• Maglev line: BMRC has also not shown interest towards introducing Maglev trains for the new lines.
  • Seating capacity: Seats inside the coaches will not be increased in the phase-2 and phase-3, as in many of the European metros.

Namma Metro was originally scheduled to begin operations in March 2010. After the deadline was missed, the Bangalore Metro Rail Corporation Ltd (BMRCL) shifted the deadline to 31 December 2010. It was again changed to 4 April 2011 and then the date of inauguration was set at 15 September 2011. The next deadline set was 26 September 2011 which was also missed. The metro was finally opened to the public on 20 October 2011 at 4 pm IST by Union Urban Development Minister Kamal Nath. There was an overwhelming response to the metro at the commencement of operations. As per BMRCL sources within first 3 days of operations 169,019 people used this mass transit system. At the end of 4th day about 200,000 passengers had already commuted in Namma Metro. Namma Metro’s first 12-day cumulative revenue was 10 million(US$170,000).

The State Government removed N Sivasailam as MD of Namma Metro on 10 August 2013. He was replaced by Pradeep Singh Kharola. Sivasailam had been appointed BMRCL MD on 12 June 12, 2008, after then managing director V. Madhu was transferred. The Green Line (Reach 3, 3A & 3B) was initially scheduled to be opened for the public by the end of 2012. However, according to the BMRCL, because of the time taken by the Indian Railways to approve works at Swastik Station and Malleswaram 66-metre metro viaduct, the Green Line was expected to open only in April–May 2013. However, the timelines were delayed further.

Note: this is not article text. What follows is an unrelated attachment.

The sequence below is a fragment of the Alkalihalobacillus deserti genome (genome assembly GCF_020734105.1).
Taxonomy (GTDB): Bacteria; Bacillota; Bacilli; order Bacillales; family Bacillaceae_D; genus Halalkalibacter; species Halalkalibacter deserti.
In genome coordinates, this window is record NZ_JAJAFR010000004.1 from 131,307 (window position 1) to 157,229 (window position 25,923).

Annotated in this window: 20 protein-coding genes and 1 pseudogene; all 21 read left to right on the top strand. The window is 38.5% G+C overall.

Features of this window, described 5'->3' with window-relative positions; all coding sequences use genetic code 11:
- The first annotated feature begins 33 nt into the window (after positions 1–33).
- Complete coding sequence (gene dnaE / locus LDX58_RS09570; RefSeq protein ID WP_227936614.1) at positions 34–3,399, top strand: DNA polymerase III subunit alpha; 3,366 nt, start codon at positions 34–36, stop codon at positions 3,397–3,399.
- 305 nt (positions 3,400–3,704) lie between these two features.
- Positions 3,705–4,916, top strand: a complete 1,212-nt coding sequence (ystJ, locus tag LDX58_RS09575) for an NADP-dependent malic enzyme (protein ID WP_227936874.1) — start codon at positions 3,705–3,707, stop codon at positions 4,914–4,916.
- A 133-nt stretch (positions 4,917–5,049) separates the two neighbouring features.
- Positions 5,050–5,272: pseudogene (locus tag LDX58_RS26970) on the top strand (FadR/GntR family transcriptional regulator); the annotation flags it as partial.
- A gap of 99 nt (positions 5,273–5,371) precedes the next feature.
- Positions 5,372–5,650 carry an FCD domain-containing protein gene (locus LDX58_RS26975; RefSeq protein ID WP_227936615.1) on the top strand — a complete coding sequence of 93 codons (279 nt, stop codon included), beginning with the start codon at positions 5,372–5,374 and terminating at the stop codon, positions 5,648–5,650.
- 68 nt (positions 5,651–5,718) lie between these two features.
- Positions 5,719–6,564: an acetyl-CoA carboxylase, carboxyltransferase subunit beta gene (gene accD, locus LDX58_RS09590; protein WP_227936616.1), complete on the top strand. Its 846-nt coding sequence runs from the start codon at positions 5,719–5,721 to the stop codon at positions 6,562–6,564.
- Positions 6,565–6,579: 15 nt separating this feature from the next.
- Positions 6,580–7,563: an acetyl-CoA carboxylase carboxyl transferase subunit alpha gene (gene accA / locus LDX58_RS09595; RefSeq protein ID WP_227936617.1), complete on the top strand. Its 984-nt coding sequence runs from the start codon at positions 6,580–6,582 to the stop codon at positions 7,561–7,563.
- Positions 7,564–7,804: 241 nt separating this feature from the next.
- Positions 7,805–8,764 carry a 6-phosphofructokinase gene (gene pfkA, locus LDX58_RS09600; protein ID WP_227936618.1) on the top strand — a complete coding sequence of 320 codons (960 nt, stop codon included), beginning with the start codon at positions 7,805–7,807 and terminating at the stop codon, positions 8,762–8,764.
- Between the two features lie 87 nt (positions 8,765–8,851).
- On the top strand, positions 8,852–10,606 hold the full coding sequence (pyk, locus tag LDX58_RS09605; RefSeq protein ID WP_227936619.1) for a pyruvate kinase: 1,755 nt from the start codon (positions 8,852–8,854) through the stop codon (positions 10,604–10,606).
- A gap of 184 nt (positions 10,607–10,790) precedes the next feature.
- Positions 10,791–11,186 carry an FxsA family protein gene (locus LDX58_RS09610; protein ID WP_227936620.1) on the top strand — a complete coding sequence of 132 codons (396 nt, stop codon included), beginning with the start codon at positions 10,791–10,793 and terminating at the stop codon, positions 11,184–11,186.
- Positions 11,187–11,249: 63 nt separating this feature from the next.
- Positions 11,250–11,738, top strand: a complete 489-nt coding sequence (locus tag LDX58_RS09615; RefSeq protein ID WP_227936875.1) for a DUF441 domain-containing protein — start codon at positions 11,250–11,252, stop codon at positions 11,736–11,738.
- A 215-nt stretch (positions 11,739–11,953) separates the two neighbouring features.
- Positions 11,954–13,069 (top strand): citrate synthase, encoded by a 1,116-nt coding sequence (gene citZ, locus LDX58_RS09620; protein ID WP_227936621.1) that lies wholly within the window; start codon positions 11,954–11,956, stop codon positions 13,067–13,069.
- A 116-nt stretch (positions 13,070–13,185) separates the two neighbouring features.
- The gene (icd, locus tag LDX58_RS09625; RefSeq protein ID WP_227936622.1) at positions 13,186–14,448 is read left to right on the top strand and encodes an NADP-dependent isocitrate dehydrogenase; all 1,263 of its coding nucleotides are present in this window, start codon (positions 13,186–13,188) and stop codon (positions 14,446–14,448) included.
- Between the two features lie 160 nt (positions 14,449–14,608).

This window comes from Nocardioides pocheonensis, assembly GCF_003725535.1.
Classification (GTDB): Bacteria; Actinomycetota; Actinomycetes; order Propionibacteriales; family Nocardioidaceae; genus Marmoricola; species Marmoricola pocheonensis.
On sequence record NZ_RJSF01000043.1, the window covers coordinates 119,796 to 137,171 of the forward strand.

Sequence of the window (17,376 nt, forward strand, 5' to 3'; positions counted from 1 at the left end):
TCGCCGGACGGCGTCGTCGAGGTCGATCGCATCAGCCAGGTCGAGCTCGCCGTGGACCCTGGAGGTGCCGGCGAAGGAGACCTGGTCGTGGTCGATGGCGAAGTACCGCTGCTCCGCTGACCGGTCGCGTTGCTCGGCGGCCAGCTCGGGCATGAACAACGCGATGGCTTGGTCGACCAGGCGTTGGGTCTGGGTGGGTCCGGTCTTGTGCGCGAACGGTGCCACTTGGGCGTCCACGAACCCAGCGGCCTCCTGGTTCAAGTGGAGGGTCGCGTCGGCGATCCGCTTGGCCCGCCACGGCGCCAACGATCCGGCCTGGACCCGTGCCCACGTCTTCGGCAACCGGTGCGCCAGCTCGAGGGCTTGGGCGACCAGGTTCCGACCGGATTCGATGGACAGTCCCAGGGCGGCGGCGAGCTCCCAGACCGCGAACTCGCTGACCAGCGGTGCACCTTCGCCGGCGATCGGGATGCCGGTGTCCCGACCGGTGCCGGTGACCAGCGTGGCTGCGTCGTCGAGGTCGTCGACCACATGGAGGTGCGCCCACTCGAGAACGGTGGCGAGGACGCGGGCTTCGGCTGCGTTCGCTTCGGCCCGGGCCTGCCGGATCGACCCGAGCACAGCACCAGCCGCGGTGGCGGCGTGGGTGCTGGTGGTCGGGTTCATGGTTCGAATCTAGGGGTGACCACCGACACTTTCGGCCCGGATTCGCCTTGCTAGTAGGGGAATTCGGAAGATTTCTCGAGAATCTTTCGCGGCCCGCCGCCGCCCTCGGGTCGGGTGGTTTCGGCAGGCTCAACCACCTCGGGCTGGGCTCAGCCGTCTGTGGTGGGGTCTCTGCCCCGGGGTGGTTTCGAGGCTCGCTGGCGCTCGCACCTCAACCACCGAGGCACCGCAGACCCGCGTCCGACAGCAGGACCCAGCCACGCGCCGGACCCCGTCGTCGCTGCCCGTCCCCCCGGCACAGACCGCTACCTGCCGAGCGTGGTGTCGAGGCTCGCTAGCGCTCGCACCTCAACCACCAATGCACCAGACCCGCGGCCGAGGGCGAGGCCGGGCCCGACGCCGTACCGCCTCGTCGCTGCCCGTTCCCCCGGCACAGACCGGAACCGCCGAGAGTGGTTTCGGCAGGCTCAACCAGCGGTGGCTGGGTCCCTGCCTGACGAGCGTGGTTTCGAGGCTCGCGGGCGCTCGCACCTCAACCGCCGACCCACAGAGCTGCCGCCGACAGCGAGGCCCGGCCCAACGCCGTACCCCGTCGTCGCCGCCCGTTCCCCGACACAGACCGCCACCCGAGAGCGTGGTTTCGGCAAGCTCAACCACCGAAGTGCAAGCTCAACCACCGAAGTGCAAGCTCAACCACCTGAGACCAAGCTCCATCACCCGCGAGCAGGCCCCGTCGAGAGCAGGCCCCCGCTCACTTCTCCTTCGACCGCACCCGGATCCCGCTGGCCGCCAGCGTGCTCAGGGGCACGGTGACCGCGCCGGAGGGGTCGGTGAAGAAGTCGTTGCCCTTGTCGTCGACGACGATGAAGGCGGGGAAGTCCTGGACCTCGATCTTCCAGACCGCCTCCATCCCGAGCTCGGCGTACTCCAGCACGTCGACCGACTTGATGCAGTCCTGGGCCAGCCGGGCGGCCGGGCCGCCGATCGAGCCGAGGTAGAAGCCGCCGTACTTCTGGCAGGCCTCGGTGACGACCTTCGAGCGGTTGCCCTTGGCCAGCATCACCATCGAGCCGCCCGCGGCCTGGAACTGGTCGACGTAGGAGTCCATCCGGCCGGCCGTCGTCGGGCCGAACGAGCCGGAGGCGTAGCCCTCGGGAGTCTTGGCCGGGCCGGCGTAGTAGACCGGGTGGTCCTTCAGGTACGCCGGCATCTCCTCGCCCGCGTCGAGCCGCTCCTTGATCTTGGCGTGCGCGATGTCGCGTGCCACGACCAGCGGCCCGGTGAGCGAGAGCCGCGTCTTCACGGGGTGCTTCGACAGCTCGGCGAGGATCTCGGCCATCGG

The 9.9 km Reach 3 and 3A of the Green Line (from Peenya Industry to Mantri Square Sampige Road) was inaugurated by Chief Minister Siddaramaiah by flagging off a train from the Rajajinagar station on 28 February 2014. The train on its maiden journey only went as far as the Yeswanthpur station. On its return trip, the metro train sped past the Mahalakshmi, Sandal Soap Factory, Kuvempu Road and Srirampura stations before halting at the Mantri Square Sampige Road station. With the opening of this stretch, the total Namma Met­ro rail network in the city reached 17 km out of the 42.3 km planned under Phase I.

The line was opened to the public from 6am the following day. BMRCL Managing Director Pradeep Singh Kharola stated that about 25,000 passengers travelled on the line on opening day. At the time of the line’s opening, only four of the 10 stations in the stretch of Reaches 3 and 3A, were fully ready to handle operations. Civil works had not been completed at Peenya Industry and Peenya stations, among others. These were covered up by huge paintings, and work was expected to complete only in another two months. BMRC officials estimated that about 35,000 people took the train on Reach 3 and 3A till 10pm on the second day of operations, while the total number of commuters that travelled on the entire network (including the Purple Line) was 60,000. In the first month of operations, 7.62 lakh people at an average of 24,605 people daily used the line, generating a revenue of ₹1.5 crore (US$250,000).